Bulletin of Earthquake Engineering

, Volume 17, Issue 5, pp 2331–2360 | Cite as

In situ assessment of soil dynamic parameters for characterizing nonlinear seismic site response using KiK-net vertical array data

  • Hai-Yun Wang
  • Wei-Ping Jiang
  • Su-Yang WangEmail author
  • Yu Miao
Original Research


In this study, we utilize acceleration time histories data at eight KiK-net vertical arrays in Japan, recorded between January 2009 to June 2014, to analyze nonlinear seismic site response. Ground motion records provided by seismic vertical arrays allow estimation of in situ soil dynamic parameters. First, the shear modulus is computed from the shear wave velocity using seismic interferometry by deconvolution. Considering each record as an in situ cyclic test under seismic loading, the shear strain is computed as the velocity ratio between two sensors and the shear stress is assumed as a spatial function of accelerations. Using classic hyperbolic regression models, we quantitatively assess the relationships between the in situ soil dynamic parameters and the level of ground motion. We found nonlinearity starts at a quite low level of shear strain of 5 × 10−6–5 × 10−5, and becomes much more significant beyond a relatively high level of strain of 1 × 10−4. The threshold strains from ground motion observations are well consistent with those from previous laboratory tests. Finally, a parametric analysis is presented to discuss the influence of plasticity index on nonlinear soil behavior evaluations. It is concluded that the threshold acceleration of soil nonlinear behavior (generally ranging from 20 to 100 cm/s2) is mainly controlled by the stiffness and plasticity index, and the degree of soil nonlinear behavior is mainly controlled by the stiffness, plasticity index and the level of ground motion.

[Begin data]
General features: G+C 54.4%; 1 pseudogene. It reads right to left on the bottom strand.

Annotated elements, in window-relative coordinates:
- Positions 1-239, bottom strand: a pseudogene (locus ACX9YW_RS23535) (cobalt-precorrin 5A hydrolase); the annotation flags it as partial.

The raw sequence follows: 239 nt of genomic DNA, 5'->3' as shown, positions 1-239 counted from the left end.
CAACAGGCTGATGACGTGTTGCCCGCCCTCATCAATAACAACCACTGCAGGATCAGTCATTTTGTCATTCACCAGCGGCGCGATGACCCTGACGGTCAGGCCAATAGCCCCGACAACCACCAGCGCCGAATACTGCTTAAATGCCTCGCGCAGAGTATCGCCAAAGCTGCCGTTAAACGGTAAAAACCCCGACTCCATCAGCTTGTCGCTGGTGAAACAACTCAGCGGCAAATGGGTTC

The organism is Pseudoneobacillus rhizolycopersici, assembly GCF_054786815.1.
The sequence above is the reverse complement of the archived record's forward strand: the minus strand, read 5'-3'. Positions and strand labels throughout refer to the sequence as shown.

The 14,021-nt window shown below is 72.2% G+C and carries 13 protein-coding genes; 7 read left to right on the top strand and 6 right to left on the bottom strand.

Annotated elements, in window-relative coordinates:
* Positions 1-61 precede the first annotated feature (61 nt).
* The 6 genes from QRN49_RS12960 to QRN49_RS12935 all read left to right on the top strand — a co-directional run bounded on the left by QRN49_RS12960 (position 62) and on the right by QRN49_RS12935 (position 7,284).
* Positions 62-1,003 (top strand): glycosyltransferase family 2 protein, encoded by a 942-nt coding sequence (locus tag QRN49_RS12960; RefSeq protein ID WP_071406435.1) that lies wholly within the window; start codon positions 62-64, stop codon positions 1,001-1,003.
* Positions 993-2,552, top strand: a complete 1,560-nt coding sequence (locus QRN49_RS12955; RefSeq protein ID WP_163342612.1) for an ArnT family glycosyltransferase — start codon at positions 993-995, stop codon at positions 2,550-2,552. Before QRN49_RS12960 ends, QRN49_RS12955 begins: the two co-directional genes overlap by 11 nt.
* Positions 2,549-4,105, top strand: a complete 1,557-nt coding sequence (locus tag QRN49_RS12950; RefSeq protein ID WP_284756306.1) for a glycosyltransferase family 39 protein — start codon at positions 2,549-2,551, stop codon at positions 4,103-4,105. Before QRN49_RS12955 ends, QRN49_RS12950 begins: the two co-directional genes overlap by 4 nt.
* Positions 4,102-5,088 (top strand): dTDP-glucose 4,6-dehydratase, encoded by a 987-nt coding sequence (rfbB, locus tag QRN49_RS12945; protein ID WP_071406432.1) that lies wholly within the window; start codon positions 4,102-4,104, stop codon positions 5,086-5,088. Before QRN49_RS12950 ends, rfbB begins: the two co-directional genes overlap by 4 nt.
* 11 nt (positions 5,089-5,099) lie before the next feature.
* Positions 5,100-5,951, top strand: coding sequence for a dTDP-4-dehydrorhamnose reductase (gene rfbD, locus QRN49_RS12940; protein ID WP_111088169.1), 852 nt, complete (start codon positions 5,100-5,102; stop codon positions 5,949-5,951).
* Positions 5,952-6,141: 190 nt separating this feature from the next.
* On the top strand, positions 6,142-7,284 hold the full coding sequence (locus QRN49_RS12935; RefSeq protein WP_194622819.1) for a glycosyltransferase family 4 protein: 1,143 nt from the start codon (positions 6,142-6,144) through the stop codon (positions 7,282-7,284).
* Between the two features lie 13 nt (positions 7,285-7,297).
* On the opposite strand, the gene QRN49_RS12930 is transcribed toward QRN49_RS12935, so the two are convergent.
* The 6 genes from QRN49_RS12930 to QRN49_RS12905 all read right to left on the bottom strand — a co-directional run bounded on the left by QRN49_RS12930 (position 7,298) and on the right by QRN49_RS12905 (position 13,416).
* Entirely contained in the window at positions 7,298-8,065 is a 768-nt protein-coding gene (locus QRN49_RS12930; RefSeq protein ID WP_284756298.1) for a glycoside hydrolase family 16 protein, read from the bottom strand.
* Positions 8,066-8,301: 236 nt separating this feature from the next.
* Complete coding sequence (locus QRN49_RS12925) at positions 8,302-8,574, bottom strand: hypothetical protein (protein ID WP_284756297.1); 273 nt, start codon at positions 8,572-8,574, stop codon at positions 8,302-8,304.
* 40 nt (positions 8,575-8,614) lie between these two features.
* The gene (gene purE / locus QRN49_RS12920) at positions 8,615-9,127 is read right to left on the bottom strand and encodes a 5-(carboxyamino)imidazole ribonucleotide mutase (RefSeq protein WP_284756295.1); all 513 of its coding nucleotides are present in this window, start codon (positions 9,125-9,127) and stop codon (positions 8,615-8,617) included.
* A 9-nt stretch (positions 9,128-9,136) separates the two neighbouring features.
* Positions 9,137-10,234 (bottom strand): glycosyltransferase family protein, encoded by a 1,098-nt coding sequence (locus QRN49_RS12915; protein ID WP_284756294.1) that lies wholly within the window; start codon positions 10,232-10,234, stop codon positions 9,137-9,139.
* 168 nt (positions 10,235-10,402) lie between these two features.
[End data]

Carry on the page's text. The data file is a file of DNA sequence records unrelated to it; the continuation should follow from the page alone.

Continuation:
Nonlinear soil behavior Seismic interferometry Seismic vertical arrays Shear modulus reduction curve Plasticity index 



This study was financially supported by the National Natural Science Foundation of China (Nos. 41372335, 51778260, 51378234). It is gratefully acknowledged that the velocity profiles and earthquake records were provided by NIED in Japan.


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© Springer Nature B.V. 2018

Authors and Affiliations

  1. 1.Institute of Engineering MechanicsChina Earthquake AdministrationHarbinPeople’s Republic of China
  2. 2.School of Civil Engineering and MechanicsHuazhong University of Science and TechnologyWuhanPeople’s Republic of China

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